China quake-lake fears ease as angry parents grieve

Engineers have completed work to drain a lake formed by last month’s earthquake that had threatened to inundate towns downstream and add to the toll of China’s deadliest natural disaster in more than 30 years.

Authorities have evacuated 197 000 people from areas at risk of flooding and drawn up contingency plans to move as many as another 1,3-million people.

The official death toll from the May 12 quake is 68 977 and is expected to rise, with 17 974 people still missing in remote parts of the south-western province of Sichuan.

Officials have said more than 30 landslide-blocked rivers could burst, flooding towns and tent camps where survivors of the 7,9-magnitude quake have taken refuge.

The state-run Xinhua news agency said hundreds of soldiers and paramilitary police working round the clock completed a channel to divert part of the Tangjiashan quake-formed lake at 10pm local time on Saturday.

As a result, engineers had been able to abandon back-up plans to use more than 10 tonnes of dynamite to blast away debris and relieve pressure on the Fu River.

Liu Ning, chief engineer of the Ministry of Water Resources, said water was expected to drain through the man-made sluice for five days starting on Sunday, Xinhua reported.

Long convoys of trucks are still pouring into the mountainous disaster area piled with tents and other supplies for evacuees.

A military transport helicopter with 14 people on board, including 10 residents injured in the quake, crashed in foggy conditions on Saturday near Yingxiu, close to the epicentre of the quake, Xinhua said. A search-and-rescue mission was under way.

Tearful children’s day

More than 6 000 lost children have been reunited with their parents, but 1 800 have still not been able to make contact with family or relatives, Xinhua reported.

Thousands of children died in the quake when their schools crumpled like packs of cards, arousing suspicions among parents that building standards had been flouted because of corruption.

Responding to the fury of parents could become the stiffest political challenge for the ruling Communist Party in the aftermath of the quake.

At a commemoration of Children’s Day, about 200 parents and relatives of pupils killed in the quake gathered on Sunday in the rubble-strewn grounds of what used to be Xinjian Primary School.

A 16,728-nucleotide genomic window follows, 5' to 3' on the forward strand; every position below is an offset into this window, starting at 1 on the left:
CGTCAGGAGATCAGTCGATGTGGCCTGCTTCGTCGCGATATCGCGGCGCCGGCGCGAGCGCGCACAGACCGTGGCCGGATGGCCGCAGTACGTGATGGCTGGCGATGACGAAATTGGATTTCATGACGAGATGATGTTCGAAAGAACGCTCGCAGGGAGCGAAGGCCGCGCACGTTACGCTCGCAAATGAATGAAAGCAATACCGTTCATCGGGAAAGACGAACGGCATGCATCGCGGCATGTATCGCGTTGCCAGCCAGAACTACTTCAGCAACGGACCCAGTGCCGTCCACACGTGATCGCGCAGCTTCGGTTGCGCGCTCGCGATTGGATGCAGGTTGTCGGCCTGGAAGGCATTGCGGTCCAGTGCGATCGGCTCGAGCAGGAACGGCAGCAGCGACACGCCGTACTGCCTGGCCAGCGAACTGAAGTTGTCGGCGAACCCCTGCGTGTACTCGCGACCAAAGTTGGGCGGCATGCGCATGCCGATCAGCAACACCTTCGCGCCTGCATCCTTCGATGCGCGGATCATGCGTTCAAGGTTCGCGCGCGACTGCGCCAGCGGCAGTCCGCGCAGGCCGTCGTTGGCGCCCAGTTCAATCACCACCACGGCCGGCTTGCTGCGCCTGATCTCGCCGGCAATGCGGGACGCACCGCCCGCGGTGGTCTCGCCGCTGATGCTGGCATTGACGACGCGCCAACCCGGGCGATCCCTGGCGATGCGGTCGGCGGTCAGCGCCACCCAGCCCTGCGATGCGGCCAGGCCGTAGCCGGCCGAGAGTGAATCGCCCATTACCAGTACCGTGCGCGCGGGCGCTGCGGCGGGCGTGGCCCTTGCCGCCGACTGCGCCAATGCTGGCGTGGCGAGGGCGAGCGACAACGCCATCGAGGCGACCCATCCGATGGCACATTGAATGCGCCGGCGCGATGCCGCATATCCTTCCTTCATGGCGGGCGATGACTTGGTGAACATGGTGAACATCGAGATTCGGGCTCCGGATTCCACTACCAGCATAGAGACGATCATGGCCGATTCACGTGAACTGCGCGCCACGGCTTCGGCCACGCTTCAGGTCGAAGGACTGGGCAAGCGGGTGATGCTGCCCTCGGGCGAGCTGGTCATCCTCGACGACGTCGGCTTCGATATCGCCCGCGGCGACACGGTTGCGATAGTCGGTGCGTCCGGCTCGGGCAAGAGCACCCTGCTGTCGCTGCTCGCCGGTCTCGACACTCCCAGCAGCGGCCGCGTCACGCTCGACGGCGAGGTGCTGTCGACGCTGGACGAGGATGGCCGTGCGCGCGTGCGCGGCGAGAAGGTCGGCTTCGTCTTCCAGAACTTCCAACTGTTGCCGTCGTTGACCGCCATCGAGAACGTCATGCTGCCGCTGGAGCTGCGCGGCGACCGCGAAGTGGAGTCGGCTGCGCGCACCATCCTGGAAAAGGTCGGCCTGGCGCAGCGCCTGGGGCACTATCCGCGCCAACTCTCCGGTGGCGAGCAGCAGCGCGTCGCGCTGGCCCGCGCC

Angry and tearful, they wore white T-shirts with the name of the school on the front and, in huge red characters on the back, the slogan ”Severely Punish Corrupt Tofu Dregs Construction” — a reference to the remnants left when making tofu, or beancurd, a common Chinese term for shoddy workmanship and poor materials.

Liao Yingxin, who lost his 12-year-old daughter, said: ”My heart feels very heavy. I can’t really express how it feels.”

One parent said 300 children from the school died in the disaster; another said 400.

A little red knapsack poked through the debris. Drawings are still pinned to the walls of one set of classrooms that only partly crumbled. In the rest of the town of Dujiangyan, some buildings are damaged but many others look remarkably unscathed.

”I don’t understand much about construction, but I can see all the buildings are standing yet the school is gone,” Liao said. ”For the sake of the children, the corrupt must be punished.”

Another man gestured to the school and said: ”If you touch these buildings they turn to powder.”

The air was thick with incense as parents burned paper money and left offerings of fruit. Firecrackers were let off to scare away evil spirits.

”Our beloved children, we wish you a happy Children’s Day in the next world,” said a woman teacher leading the ceremony.

One father held a picture of a little boy with his arm around a snowman; a woman carried a picture of her dead son wearing a Mickey Mouse T-shirt.

”Children, please be at ease. Your mothers and fathers, your grandparents, your aunts and uncles have all come here to show their concern for you,” the teacher said. — Reuters

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Lindsay Beck
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